February 15, 2010

Blueberry-Balsamic Slow Cooker Pork Ribs

2 pounds boneless pork ribs
3/4 cup chili sauce (like Heinz)
1/3 cup blueberry jam*
2 tablespoons balsamic vinegar
1 tablespoon mesquite liquid smoke
1 teaspoon thick Worcestershire sauce
1 tablespoon ginger juice
2 teaspoons ground chipotle
1 teaspoon freshly ground black pepper
1/2 teaspoon smoked paprika
1/2 teaspoon ground jalapeno
1/4 teaspoons salt
1 clove garlic, minced
1 shallot, minced

Rub both sides of the pork with the chipotle, salt and pepper. Quickly brown on each side in a nonstick skillet. Place in a (preferably oval) 4 quart slow cooker. In a small bowl, whisk together the remaining ingredients until smooth. Pour over the ribs. Cook for 8 hours.

*I used yummy Spoon NYC jam which is just sugar + blueberries and has really true blueberry flavor.

My thoughts:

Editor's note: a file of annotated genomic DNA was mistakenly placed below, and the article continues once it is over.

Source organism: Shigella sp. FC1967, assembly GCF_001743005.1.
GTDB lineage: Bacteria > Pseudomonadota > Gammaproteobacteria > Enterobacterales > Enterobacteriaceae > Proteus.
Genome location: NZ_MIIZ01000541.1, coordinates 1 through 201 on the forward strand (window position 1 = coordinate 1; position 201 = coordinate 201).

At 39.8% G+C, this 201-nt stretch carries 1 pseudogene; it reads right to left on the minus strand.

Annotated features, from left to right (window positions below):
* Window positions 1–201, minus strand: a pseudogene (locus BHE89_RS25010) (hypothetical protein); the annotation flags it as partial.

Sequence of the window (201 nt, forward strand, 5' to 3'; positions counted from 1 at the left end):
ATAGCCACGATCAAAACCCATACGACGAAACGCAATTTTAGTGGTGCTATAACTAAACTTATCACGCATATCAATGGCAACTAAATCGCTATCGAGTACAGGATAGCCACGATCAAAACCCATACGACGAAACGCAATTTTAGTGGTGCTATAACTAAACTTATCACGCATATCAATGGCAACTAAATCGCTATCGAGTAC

This is a great weeknight meal, you are basically making a simple barbecue sauce (which can be made ahead and refrigerated overnight) and pouring it over the meat and then walking away. The pork stays juicy and the sauce hits that perfect not too sweet with a bit of a kick balance. I love using jams as a short cut to flavor in quick barbecue sauces, it adds a not too sweet, fruity flavor without a lot of effort or adding sugar. Not to mention that adding jam helps me use up all of the jams I seem to accumulate/compulsively buy but since I don't actually eat jam or jelly or preserves on toast or bread or whatever people eat jam on I end up with piles and piles of them, unopened and wasting their potential. I tasked myself with finding alternative uses for them and found that barbecue sauces were a surprisingly good fit. Jam is especially great in the slow cooker because one of the potentially tricky bits associated with slow cooker is that nothing evaporates while cooking, so you need ingredients that will add some moisture/flavor but that won't give off so much liquid things become soup or need to be reduced. You can drain off sauces and reduce them in a pan but that sort of defeats the one pot, ready-to-eat charm of the slow cooker. Jam is thick enough that it doesn't really water anything down but provides much needed moisture. And you should believe me because I, um, wrote the book on slow cooking. (How long have I been waiting to make that joke?)